Google recently launched a new search engine that aids journalists, policymakers, scientists and other users by granting access to datasets needed for research. The Dataset Search platform sifts through digital libraries, various publishers and author’s personal websites, among other places, to display open data repositories.
The search engine relies on publishers to label their data correctly and with appropriate information, meaning discrepancies will not be easily tackled. To mitigate the potential spread of misinformation, Google research scientist Natasha Noy stated,
We [collect] and link this information, analyze where different versions of the same dataset might be, and find publications that may be describing or discussing the dataset. Our approach is based on an open standard for describing this information (schema.org) and anybody who publishes data can describe their dataset this way. We encourage dataset providers, large and small, to adopt this common standard so that all datasets are part of this robust ecosystem.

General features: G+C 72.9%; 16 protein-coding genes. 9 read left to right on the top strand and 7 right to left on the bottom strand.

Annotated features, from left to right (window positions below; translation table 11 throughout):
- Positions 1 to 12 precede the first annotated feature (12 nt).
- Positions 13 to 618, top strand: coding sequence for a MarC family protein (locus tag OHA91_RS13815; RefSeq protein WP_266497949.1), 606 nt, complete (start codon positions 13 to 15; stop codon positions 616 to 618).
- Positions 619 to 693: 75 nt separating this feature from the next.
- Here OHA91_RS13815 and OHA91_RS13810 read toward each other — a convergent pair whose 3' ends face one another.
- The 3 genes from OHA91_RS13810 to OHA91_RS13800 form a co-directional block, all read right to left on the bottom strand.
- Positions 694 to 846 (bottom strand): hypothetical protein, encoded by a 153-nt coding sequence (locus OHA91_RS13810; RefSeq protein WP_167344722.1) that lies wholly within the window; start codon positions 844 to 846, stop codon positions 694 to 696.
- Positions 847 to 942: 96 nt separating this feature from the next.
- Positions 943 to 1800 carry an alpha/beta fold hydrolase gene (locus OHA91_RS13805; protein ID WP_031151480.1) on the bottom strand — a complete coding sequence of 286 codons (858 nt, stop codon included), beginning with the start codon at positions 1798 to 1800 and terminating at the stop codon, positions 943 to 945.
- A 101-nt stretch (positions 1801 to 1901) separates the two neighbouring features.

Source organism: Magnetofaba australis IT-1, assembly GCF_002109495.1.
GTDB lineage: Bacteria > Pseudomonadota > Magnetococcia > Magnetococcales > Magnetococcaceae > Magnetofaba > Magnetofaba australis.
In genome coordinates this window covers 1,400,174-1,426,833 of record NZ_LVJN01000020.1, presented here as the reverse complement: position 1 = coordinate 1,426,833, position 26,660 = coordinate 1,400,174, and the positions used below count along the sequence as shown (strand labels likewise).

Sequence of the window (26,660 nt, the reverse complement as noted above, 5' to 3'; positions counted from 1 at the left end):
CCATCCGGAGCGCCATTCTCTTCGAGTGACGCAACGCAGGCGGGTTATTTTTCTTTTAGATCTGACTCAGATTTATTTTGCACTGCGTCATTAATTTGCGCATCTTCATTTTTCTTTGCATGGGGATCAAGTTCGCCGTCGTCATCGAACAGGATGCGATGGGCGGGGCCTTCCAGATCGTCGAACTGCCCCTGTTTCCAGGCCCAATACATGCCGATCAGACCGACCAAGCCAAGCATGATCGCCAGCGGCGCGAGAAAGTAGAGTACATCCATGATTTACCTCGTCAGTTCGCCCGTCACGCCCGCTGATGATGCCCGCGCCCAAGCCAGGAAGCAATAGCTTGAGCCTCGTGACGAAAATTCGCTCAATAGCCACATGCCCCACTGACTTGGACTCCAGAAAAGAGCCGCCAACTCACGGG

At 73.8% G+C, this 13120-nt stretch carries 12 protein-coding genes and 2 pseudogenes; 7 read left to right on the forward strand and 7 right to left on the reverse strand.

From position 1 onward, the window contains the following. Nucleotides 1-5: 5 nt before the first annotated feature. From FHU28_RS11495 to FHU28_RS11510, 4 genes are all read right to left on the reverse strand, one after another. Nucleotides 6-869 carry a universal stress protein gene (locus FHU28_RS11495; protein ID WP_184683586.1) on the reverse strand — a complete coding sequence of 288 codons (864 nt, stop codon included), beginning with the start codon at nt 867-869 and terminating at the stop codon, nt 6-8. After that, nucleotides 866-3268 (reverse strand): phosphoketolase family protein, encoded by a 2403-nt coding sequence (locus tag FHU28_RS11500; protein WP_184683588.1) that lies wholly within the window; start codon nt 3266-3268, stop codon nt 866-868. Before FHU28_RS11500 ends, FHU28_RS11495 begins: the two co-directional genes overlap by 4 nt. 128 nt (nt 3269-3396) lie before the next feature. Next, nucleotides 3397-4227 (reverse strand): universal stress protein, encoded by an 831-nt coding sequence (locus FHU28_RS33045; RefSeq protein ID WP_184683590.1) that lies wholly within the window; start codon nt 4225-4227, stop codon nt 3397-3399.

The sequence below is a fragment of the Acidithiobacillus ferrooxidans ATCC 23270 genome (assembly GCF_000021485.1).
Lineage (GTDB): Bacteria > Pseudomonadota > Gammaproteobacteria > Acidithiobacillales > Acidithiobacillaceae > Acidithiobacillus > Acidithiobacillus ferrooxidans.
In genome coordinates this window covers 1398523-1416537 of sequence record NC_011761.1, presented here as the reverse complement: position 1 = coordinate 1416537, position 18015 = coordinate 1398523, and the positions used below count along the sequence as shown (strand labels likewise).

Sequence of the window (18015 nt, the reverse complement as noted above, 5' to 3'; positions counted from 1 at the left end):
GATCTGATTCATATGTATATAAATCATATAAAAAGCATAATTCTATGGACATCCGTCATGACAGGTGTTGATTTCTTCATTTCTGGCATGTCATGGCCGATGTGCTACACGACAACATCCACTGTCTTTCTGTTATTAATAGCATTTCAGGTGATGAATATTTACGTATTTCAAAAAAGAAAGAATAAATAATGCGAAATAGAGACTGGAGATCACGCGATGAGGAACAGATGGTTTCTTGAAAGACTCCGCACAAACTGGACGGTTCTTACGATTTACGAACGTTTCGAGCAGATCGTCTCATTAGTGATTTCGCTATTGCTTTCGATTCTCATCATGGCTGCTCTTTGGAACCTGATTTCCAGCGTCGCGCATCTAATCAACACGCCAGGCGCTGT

The search engine contains shortcuts similar to that of Google’s usual search tools, meaning typing ‘weather site:weather.gov’ retrieves information solely from the National Weather Service. For general weather trends, users may simply search “daily weather trends” to be redirected to the appropriate datasets.
The new search engine stands as one of many initiatives Google has taken towards promoting journalistic integrity this year. In July, the company improved the representation of tabular datasets in search results and launched a program that allows journalists to identify misinformation in India.